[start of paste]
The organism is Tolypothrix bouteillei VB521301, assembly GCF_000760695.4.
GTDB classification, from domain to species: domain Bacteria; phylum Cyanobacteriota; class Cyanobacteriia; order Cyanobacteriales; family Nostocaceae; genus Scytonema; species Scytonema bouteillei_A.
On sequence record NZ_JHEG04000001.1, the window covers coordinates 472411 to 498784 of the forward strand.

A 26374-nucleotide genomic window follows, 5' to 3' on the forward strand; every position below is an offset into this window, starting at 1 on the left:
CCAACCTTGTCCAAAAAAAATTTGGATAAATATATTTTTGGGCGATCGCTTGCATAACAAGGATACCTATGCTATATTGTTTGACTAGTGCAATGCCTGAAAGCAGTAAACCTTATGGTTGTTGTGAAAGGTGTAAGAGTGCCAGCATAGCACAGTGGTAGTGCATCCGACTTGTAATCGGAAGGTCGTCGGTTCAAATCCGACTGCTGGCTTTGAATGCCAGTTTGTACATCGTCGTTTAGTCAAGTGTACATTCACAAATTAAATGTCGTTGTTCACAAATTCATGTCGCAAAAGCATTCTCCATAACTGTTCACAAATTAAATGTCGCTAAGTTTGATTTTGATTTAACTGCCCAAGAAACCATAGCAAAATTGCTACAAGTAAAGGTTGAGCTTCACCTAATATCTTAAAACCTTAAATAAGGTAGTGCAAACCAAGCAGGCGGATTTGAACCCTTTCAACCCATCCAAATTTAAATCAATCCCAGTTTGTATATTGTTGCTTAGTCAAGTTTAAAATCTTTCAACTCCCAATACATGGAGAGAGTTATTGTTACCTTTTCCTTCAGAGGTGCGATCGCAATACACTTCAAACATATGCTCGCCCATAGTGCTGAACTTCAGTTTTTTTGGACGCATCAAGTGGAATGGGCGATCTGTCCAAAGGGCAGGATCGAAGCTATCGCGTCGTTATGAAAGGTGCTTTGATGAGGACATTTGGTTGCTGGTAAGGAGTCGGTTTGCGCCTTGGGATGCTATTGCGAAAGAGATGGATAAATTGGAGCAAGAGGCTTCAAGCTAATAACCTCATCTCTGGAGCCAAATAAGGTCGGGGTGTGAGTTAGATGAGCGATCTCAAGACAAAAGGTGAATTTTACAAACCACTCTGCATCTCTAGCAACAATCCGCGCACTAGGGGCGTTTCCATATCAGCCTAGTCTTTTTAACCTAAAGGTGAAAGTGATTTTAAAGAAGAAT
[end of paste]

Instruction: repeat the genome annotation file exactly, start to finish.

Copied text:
The organism is Tolypothrix bouteillei VB521301, assembly GCF_000760695.4.
GTDB classification, from domain to species: domain Bacteria; phylum Cyanobacteriota; class Cyanobacteriia; order Cyanobacteriales; family Nostocaceae; genus Scytonema; species Scytonema bouteillei_A.
On sequence record NZ_JHEG04000001.1, the window covers coordinates 472411 to 498784 of the forward strand.

A 26374-nucleotide genomic window follows, 5' to 3' on the forward strand; every position below is an offset into this window, starting at 1 on the left:
CCAACCTTGTCCAAAAAAAATTTGGATAAATATATTTTTGGGCGATCGCTTGCATAACAAGGATACCTATGCTATATTGTTTGACTAGTGCAATGCCTGAAAGCAGTAAACCTTATGGTTGTTGTGAAAGGTGTAAGAGTGCCAGCATAGCACAGTGGTAGTGCATCCGACTTGTAATCGGAAGGTCGTCGGTTCAAATCCGACTGCTGGCTTTGAATGCCAGTTTGTACATCGTCGTTTAGTCAAGTGTACATTCACAAATTAAATGTCGTTGTTCACAAATTCATGTCGCAAAAGCATTCTCCATAACTGTTCACAAATTAAATGTCGCTAAGTTTGATTTTGATTTAACTGCCCAAGAAACCATAGCAAAATTGCTACAAGTAAAGGTTGAGCTTCACCTAATATCTTAAAACCTTAAATAAGGTAGTGCAAACCAAGCAGGCGGATTTGAACCCTTTCAACCCATCCAAATTTAAATCAATCCCAGTTTGTATATTGTTGCTTAGTCAAGTTTAAAATCTTTCAACTCCCAATACATGGAGAGAGTTATTGTTACCTTTTCCTTCAGAGGTGCGATCGCAATACACTTCAAACATATGCTCGCCCATAGTGCTGAACTTCAGTTTTTTTGGACGCATCAAGTGGAATGGGCGATCTGTCCAAAGGGCAGGATCGAAGCTATCGCGTCGTTATGAAAGGTGCTTTGATGAGGACATTTGGTTGCTGGTAAGGAGTCGGTTTGCGCCTTGGGATGCTATTGCGAAAGAGATGGATAAATTGGAGCAAGAGGCTTCAAGCTAATAACCTCATCTCTGGAGCCAAATAAGGTCGGGGTGTGAGTTAGATGAGCGATCTCAAGACAAAAGGTGAATTTTACAAACCACTCTGCATCTCTAGCAACAATCCGCGCACTAGGGGCGTTTCCATATCAGCCTAGTCTTTTTAACCTAAAGGTGAAAGTGATTTTAAAGAAGAAT